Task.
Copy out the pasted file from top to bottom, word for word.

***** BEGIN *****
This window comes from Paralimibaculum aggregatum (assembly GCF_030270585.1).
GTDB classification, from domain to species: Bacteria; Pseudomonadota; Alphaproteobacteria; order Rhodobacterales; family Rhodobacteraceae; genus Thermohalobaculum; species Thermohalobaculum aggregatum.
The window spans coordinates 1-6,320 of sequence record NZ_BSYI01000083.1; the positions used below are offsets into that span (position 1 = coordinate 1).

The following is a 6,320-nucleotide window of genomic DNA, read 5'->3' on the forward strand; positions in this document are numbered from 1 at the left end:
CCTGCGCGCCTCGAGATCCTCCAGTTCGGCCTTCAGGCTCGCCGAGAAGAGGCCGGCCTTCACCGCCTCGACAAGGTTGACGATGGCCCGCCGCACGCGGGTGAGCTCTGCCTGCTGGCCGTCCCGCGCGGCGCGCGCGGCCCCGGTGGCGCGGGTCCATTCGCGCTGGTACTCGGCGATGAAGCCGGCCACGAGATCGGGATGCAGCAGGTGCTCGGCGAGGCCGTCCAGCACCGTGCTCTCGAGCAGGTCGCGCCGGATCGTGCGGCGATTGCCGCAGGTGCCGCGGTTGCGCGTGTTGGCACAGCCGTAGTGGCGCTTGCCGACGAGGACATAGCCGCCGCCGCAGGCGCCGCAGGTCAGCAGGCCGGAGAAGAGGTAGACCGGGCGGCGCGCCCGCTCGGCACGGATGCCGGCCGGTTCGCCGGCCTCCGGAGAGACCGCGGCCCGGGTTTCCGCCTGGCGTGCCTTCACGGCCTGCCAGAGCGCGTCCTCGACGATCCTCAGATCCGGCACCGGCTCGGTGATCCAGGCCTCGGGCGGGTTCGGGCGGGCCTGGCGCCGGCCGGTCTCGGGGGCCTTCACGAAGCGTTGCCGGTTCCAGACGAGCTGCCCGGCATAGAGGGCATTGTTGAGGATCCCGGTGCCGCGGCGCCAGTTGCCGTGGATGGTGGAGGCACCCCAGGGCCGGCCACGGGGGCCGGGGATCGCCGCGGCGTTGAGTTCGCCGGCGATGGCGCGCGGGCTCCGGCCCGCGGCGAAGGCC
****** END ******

This window comes from Paralimibaculum aggregatum (assembly GCF_030270585.1).
GTDB classification, from domain to species: Bacteria; Pseudomonadota; Alphaproteobacteria; order Rhodobacterales; family Rhodobacteraceae; genus Thermohalobaculum; species Thermohalobaculum aggregatum.
The window spans coordinates 1-6,320 of sequence record NZ_BSYI01000083.1; the positions used below are offsets into that span (position 1 = coordinate 1).

The following is a 6,320-nucleotide window of genomic DNA, read 5'->3' on the forward strand; positions in this document are numbered from 1 at the left end:
CCTGCGCGCCTCGAGATCCTCCAGTTCGGCCTTCAGGCTCGCCGAGAAGAGGCCGGCCTTCACCGCCTCGACAAGGTTGACGATGGCCCGCCGCACGCGGGTGAGCTCTGCCTGCTGGCCGTCCCGCGCGGCGCGCGCGGCCCCGGTGGCGCGGGTCCATTCGCGCTGGTACTCGGCGATGAAGCCGGCCACGAGATCGGGATGCAGCAGGTGCTCGGCGAGGCCGTCCAGCACCGTGCTCTCGAGCAGGTCGCGCCGGATCGTGCGGCGATTGCCGCAGGTGCCGCGGTTGCGCGTGTTGGCACAGCCGTAGTGGCGCTTGCCGACGAGGACATAGCCGCCGCCGCAGGCGCCGCAGGTCAGCAGGCCGGAGAAGAGGTAGACCGGGCGGCGCGCCCGCTCGGCACGGATGCCGGCCGGTTCGCCGGCCTCCGGAGAGACCGCGGCCCGGGTTTCCGCCTGGCGTGCCTTCACGGCCTGCCAGAGCGCGTCCTCGACGATCCTCAGATCCGGCACCGGCTCGGTGATCCAGGCCTCGGGCGGGTTCGGGCGGGCCTGGCGCCGGCCGGTCTCGGGGGCCTTCACGAAGCGTTGCCGGTTCCAGACGAGCTGCCCGGCATAGAGGGCATTGTTGAGGATCCCGGTGCCGCGGCGCCAGTTGCCGTGGATGGTGGAGGCACCCCAGGGCCGGCCACGGGGGCCGGGGATCGCCGCGGCGTTGAGTTCGCCGGCGATGGCGCGCGGGCTCCGGCCCGCGGCGAAGGCC